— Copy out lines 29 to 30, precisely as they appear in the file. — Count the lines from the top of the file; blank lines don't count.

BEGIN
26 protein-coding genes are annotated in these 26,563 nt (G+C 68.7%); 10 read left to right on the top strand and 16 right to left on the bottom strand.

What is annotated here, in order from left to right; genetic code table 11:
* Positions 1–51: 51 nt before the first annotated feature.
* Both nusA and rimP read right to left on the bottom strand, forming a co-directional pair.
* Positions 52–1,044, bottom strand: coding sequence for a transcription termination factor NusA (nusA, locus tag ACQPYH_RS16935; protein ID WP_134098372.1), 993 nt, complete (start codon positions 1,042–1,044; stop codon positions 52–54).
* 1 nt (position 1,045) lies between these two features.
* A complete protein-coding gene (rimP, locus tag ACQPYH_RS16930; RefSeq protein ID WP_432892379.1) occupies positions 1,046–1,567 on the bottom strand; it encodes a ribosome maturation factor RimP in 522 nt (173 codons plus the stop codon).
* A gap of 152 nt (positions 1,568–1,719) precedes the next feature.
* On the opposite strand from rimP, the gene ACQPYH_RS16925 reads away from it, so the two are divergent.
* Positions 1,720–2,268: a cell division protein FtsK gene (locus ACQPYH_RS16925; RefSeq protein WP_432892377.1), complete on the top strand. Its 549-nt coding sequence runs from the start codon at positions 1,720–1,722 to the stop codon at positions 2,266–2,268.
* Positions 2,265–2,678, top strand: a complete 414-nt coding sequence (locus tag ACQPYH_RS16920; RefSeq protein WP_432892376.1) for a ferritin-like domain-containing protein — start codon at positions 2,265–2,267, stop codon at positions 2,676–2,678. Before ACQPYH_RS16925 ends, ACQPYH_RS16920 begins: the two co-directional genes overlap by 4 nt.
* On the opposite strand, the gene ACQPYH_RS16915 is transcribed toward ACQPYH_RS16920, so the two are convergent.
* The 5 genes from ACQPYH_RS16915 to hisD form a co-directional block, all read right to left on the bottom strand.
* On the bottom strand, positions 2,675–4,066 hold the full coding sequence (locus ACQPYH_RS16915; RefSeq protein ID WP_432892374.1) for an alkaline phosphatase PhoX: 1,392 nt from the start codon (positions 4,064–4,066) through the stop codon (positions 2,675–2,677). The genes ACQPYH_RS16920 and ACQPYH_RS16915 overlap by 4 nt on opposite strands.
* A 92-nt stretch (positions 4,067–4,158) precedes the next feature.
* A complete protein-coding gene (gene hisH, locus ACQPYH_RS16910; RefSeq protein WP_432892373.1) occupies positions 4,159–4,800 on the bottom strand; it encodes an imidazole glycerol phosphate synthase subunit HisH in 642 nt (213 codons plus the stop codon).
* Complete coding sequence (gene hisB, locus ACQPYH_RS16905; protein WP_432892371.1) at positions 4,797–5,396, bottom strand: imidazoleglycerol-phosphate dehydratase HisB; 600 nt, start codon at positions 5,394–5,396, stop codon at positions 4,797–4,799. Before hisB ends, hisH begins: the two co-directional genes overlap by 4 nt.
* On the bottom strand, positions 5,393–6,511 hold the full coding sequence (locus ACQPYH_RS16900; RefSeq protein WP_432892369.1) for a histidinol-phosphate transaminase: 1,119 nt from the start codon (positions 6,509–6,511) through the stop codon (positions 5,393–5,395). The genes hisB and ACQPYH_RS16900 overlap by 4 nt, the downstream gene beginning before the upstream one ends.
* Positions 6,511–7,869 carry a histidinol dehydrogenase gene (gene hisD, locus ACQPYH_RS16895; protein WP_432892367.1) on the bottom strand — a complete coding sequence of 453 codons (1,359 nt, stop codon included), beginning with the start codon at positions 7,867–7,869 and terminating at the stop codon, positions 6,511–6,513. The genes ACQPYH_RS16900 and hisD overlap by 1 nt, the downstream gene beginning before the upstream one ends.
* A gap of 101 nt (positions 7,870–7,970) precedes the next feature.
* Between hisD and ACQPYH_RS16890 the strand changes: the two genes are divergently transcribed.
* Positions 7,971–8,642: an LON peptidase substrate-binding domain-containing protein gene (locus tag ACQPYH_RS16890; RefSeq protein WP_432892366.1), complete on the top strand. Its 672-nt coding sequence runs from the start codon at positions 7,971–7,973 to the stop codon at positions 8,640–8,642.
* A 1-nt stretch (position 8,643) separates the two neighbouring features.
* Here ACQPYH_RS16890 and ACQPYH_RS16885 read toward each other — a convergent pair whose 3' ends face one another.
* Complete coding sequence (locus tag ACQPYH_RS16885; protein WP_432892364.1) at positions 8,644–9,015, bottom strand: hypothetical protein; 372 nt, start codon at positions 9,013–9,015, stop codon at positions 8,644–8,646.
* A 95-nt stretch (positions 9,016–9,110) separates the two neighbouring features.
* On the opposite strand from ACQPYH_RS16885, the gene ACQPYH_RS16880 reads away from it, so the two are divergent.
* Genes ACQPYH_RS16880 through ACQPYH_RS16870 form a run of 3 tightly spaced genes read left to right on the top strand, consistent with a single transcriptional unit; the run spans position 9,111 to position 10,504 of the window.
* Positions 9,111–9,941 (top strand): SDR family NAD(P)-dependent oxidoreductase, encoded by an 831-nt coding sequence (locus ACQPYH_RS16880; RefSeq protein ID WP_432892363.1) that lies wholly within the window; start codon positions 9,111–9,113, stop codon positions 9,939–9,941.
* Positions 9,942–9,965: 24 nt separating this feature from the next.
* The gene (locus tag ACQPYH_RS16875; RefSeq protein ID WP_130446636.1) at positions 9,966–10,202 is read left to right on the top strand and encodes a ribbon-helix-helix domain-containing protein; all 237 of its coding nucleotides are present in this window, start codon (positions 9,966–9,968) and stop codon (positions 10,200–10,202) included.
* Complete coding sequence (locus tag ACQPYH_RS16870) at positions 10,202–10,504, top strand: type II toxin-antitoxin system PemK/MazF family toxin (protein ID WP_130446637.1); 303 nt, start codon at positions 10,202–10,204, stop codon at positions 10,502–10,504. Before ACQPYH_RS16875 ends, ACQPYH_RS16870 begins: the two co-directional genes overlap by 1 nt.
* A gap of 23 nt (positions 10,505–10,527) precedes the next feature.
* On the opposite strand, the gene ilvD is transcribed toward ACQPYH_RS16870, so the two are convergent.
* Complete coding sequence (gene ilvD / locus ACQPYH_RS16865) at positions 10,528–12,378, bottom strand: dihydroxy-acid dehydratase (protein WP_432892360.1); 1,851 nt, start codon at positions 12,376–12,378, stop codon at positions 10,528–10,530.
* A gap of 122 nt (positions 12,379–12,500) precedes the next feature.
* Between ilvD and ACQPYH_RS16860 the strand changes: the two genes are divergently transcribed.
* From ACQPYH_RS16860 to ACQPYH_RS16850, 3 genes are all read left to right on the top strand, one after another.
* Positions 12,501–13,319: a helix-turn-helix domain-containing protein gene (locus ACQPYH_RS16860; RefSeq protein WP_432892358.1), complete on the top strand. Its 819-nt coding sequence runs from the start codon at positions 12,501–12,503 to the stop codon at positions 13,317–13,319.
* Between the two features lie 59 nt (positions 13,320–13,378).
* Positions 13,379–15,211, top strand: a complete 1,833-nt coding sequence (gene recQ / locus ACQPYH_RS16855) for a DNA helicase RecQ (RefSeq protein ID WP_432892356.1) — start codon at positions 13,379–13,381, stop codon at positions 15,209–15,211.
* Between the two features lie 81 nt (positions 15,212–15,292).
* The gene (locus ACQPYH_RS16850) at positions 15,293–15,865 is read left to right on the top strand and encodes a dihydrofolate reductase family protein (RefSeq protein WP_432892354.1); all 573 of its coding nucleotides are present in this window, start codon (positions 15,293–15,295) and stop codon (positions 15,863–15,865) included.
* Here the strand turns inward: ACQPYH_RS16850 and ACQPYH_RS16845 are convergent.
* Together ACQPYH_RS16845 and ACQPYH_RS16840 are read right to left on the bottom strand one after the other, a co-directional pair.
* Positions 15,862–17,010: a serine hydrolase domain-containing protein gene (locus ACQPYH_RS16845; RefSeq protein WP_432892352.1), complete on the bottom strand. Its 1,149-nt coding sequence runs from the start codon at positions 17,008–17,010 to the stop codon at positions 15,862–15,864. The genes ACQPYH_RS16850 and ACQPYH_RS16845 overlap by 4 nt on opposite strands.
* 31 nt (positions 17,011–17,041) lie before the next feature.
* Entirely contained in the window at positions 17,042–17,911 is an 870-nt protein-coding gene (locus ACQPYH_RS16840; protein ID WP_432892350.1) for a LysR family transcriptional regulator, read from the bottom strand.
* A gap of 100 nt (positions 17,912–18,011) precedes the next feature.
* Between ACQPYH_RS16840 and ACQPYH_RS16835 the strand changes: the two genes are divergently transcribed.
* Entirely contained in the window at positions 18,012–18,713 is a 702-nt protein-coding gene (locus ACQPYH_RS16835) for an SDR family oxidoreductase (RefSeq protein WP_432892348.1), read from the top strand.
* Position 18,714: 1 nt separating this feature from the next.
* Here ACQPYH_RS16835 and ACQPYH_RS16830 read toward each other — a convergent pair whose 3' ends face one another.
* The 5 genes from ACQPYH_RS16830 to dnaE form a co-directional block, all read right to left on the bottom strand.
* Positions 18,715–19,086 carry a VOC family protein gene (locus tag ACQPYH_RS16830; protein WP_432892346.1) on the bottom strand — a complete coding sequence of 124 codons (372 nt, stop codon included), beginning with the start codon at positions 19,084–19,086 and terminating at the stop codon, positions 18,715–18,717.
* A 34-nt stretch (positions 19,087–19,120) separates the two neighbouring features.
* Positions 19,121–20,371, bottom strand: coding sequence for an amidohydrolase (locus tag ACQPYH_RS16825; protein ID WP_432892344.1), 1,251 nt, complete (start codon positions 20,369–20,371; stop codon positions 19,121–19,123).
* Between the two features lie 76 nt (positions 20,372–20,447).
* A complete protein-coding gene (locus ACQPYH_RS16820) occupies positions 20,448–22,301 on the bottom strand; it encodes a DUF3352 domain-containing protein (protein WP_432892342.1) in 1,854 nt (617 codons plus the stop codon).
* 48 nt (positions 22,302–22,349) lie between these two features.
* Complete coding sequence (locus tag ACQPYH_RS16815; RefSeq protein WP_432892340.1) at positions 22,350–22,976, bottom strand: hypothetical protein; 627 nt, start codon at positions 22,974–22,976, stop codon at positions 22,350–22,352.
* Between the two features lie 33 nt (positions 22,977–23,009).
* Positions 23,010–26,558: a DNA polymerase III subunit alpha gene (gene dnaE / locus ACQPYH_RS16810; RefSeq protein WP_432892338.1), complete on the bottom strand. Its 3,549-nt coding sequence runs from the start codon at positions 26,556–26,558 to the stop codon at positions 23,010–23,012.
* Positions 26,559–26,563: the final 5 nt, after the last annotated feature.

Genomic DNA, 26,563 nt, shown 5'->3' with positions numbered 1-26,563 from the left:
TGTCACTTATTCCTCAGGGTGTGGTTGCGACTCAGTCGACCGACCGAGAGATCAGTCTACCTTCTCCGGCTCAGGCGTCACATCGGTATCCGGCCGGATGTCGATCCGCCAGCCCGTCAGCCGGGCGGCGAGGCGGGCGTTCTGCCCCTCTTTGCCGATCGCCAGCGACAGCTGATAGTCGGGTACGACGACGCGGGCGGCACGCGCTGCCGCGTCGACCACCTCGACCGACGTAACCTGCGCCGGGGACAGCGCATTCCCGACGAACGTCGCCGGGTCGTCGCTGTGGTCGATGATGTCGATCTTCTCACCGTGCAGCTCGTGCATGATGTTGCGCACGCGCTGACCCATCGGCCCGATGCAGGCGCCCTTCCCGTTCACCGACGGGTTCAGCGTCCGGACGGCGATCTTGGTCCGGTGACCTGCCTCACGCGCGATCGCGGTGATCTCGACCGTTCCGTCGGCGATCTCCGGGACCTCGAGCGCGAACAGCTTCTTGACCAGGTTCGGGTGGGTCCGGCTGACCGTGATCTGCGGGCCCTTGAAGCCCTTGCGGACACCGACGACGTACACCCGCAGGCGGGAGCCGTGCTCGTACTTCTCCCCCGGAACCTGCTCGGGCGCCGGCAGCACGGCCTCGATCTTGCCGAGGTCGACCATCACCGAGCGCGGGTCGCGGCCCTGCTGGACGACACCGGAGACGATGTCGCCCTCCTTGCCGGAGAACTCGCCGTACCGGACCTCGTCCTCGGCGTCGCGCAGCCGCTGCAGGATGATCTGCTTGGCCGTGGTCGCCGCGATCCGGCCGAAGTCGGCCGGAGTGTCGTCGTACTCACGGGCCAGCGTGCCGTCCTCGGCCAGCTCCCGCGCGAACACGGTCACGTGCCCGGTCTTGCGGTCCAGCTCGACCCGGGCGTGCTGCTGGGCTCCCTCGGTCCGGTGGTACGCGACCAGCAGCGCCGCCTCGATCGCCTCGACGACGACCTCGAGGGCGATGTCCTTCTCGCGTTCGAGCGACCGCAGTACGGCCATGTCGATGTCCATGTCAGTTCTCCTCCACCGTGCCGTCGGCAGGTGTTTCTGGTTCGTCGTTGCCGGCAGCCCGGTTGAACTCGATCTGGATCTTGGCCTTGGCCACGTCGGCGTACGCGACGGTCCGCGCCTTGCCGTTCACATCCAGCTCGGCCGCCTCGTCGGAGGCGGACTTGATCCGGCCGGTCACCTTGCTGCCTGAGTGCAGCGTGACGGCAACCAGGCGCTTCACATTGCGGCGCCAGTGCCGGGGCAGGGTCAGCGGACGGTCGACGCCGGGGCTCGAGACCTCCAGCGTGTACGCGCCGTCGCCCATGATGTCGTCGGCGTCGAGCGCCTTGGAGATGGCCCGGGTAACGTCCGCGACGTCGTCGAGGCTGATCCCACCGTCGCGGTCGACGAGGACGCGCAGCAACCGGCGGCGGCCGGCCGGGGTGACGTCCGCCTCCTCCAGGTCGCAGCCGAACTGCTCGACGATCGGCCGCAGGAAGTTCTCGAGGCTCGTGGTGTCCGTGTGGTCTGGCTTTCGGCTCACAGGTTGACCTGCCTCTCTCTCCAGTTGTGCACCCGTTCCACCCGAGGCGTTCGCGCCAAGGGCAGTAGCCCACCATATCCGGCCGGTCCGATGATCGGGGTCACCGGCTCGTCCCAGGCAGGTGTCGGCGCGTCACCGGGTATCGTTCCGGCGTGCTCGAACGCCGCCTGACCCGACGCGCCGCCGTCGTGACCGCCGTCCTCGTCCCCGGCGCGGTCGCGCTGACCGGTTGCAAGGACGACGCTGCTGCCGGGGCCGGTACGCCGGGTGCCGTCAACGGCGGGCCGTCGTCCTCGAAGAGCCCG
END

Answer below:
* Positions 9,111–9,941 (top strand): SDR family NAD(P)-dependent oxidoreductase, encoded by an 831-nt coding sequence (locus ACQPYH_RS16880; RefSeq protein ID WP_432892363.1) that lies wholly within the window; start codon positions 9,111–9,113, stop codon positions 9,939–9,941.
* Positions 9,942–9,965: 24 nt separating this feature from the next.